The first theatrical trailer for May 8th's Star Trek relaunch has gone bootleg just ahead of it's official net debut on Monday...
As that happens...Scott Thill of Wired: reports there are a few eyebrows being raised over the film footage...
In a heavily restricted preview event in Rome, television guru J.J. Abrams ...tried to shake off some of the anxiety surrounding his forthcoming Star Trek prequel by giving audiences a cinematic appetizer. The meal went over well, but its aftertaste remains somewhat worrisome.
"My goal was to make a movie about the emotional lives of these characters," Abrams explained, according to the Associated Press.
"We've seen a million ships fly by the camera, but nobody is going to care about the ship if they don't care about the people inside."
Not so fast, Abrams. Since 1966, Earth has been simply bombarded by the emotional lives of the seminal Enterprise crew, first on television and then in six, count 'em six, feature films. And that's just the central narratives: Kirk, Spock and the rest of the gang have been peripherally explored in everything from the clunky '70s animated series to pretty much every Trek iteration after that.
And then there is the lamentable "nobody" -- a term Hollywood should really stop using. It's simply not true that nobody cares about the ship if they don't care about the crew: I know a series of gearheads who care more for the ship than they do for who's inside.
Throw in a few revelations gleaned from a series of Star Trek screenings in Rome and elsewhere in Europe, and it's time to move to yellow alert.
...For one, Zachary Quinto's Spock is described by AP as appearing "edgy and hostile" in the preview scenes, two words one would rarely associate with a Vulcan, much less one that has spent the last several decades as a model of cool, calm intelligence.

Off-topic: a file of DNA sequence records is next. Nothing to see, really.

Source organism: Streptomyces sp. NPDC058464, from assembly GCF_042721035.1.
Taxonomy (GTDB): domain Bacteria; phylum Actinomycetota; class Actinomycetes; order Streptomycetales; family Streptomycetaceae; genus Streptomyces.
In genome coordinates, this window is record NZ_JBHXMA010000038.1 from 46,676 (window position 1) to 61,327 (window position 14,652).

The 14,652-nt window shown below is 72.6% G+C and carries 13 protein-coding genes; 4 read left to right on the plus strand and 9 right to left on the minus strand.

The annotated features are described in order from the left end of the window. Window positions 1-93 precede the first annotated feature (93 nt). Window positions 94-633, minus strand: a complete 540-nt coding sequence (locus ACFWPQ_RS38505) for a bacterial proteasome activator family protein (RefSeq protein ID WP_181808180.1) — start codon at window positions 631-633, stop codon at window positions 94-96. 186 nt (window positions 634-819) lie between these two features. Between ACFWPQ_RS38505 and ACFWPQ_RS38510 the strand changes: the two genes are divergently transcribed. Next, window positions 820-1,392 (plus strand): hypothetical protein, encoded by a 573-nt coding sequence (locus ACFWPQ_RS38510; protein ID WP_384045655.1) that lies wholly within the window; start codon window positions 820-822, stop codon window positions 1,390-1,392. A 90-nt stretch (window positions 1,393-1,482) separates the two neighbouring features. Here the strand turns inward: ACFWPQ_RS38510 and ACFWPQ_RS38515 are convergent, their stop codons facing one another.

Less but still moderately confusing is the description of Chris Pine's James T. Kirk, who spends the early scenes of the film as a biker who can't stop getting into fights in 23rd-century Iowa. Not a problem, except that Kirk was a nut for horses more than he was for horsepower in earlier iterations of the Trek franchise. Trekkies might want to check my math here, but I believe he was riding one alongside Jean-Luc Picard when he met his doom in the film Star Trek: Generations...
A couple of points to make
I can accept Kirk riding cars and motorcycles with his affinity for antiques as established in Star Trek: The Wrath of Khan
As for Spock--It was established very early on that he sometimes had difficulty keeping his emotions in check-or suppressed-being half human--and clearly he struggled at times with that until the end of Star Trek: The Motion Picture. This IS is prequel after all to TOS
I would agree though if Quinto is Over the top edgy throughout then there are problems galore there.
I'm not worried...yet...